Are We Heading to a Race War?

Arizona’s state legislature passed “the toughest measure in the country against illegal immigrants” yesterday, requiring police officers to check your immigration status if they have a “reasonable suspicious” you are not “legal.” It also makes it a misdemeanor to not carry your immigration paperwork.

You can read about it at the LA Times or at the Arizona Republic.

I think Annie Lai, an attorney with the ACLU, said it best: “One of the most disturbing aspects is that many innocent U.S. citizens, Native Americans and lawful residents will be swept up in the application of the law because of the requirement that officers detain and investigate the immigration status of people they come across.”

And that’s the long and short of it. Not only has Arizona further criminalized “illegal immigrants,” it has also criminalized “legal immigrants” and all brown-skinned people, anyone who might look like some bigot’s stereotype of what an “illegal” is.

Even if this “collateral damage” of the bill is unintended (and I think there is enough of a record of racism in this nation and this region for one to make the plausible argument that it is not), and even if that damage could be contained and minimized in some way, the fact of the matter is that this state has now seen fit to legalize the policing of the movement and presence of human bodies in ways unheard of since the era of Southern Slavery.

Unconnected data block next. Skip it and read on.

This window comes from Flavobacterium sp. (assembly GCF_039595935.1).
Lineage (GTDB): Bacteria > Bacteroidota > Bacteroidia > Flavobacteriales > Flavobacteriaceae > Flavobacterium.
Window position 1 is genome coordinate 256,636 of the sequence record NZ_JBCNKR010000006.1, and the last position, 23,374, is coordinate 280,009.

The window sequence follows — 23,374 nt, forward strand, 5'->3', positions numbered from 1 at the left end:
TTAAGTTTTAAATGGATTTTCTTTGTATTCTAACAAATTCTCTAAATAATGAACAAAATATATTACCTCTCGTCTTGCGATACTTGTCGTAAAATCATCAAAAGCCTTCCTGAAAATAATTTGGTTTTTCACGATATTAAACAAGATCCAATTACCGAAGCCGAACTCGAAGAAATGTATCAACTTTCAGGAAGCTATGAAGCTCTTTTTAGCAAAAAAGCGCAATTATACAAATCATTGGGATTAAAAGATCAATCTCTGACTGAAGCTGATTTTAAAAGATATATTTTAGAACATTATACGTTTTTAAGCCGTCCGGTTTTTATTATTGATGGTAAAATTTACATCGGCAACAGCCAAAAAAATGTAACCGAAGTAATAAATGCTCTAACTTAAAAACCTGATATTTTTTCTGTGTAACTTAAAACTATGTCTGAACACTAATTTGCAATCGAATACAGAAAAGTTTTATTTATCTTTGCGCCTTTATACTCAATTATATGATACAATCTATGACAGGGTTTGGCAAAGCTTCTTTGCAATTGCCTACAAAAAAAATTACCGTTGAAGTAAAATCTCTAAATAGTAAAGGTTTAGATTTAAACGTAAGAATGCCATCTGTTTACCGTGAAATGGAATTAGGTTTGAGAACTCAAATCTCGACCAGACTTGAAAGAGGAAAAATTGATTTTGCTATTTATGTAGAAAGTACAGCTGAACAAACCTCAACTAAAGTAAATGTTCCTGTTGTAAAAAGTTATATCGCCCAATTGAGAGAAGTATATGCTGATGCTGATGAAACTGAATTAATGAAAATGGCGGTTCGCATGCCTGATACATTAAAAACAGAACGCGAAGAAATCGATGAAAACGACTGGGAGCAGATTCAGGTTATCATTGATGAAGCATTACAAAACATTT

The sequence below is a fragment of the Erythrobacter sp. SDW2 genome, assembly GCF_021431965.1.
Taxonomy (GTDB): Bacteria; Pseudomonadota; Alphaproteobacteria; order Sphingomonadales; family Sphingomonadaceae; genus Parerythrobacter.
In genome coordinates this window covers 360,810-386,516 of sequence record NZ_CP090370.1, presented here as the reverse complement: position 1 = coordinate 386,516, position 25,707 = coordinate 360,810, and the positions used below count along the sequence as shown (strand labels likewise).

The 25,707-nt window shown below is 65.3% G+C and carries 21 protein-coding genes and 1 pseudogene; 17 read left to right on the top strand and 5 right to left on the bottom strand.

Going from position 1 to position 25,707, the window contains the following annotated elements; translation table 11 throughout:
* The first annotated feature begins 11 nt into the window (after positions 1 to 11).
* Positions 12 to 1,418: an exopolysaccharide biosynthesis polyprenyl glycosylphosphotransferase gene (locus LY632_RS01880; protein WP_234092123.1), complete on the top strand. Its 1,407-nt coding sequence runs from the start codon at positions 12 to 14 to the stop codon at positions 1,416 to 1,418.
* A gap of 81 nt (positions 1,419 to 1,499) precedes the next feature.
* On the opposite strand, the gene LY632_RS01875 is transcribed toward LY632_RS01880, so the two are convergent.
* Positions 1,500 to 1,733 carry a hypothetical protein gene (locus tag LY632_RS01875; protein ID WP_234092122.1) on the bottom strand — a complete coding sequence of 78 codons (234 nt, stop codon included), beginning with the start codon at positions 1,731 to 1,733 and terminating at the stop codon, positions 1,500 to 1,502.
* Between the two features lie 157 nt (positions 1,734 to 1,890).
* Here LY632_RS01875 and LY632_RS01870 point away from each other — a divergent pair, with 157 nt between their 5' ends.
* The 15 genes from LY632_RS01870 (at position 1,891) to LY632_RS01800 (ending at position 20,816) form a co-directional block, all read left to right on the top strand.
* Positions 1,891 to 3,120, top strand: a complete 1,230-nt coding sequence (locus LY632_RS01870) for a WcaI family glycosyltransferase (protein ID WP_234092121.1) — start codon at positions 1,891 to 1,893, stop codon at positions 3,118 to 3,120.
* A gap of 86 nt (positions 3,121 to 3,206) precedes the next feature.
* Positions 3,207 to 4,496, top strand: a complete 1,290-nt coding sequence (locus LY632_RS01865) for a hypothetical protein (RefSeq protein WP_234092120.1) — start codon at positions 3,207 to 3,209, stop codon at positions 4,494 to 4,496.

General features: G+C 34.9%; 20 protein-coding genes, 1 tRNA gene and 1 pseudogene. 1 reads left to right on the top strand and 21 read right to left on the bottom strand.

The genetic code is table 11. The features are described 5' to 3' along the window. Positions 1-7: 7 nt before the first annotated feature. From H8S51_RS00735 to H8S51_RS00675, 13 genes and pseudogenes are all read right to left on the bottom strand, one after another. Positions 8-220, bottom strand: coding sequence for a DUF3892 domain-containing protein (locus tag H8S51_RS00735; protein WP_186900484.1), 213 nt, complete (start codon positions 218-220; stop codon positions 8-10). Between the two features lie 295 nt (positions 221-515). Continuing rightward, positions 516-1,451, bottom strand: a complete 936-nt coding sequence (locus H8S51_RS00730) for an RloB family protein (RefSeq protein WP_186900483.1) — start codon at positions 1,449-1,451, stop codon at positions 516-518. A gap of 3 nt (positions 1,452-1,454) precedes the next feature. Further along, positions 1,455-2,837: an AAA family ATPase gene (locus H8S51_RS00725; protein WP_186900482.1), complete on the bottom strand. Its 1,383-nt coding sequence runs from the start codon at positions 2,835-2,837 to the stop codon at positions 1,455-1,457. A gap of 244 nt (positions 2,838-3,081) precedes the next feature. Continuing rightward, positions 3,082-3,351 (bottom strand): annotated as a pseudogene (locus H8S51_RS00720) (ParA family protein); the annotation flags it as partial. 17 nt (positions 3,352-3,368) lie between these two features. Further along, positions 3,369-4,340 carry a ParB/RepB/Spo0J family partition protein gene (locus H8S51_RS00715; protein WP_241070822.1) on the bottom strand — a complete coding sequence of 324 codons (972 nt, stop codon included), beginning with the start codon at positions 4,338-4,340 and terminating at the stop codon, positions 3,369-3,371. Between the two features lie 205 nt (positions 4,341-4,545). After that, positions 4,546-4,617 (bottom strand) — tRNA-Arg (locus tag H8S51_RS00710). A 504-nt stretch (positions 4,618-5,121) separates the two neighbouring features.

So where will this take us?

We are already seeing an increase in physical acts of violence committed against Latinos, much of it related to bigoted notions of legality and illegality. In extreme, though not unfamiliar instances, this has resulted in death. The US fomented drug war, further given shape and violence by the incompetence of Mexican authorities to do much of anything, is claiming lives and escalating the culture of fear and racism on both sides of the border. And individual states are passing measures that come right out of fantastical satires of 21st century fascism.

I consider myself a reasonable person. I am also one who is very committed to peace. For me, this is a real political and social project, not just empty rhetoric. It comes with a fundamental belief that we can, in fact, create systems of human relations that meet everyone’s basic human needs, including the freedom from needless acts of violence–whether physical, emotional, economic, or political. But even I am scared about the future.

I can’t help thinking that we are heading toward a much darker time. To suggest that wanton violence may be a part of that time is silly. It already is. And we all moved one step closer to further nurturing it yesterday.

Mexicano to become next Archbishop of LA

Pope Benedict XVI named José Gomez the co-adjutor archbishop of Los Angeles.  The 58-year-old Gomez, who currently serves as the Archbishop of San Antonio, Texas, now becomes the official successor to Cardinal Roger Mahoney when he turns 75 next year, the mandatory retirement age for archbishops.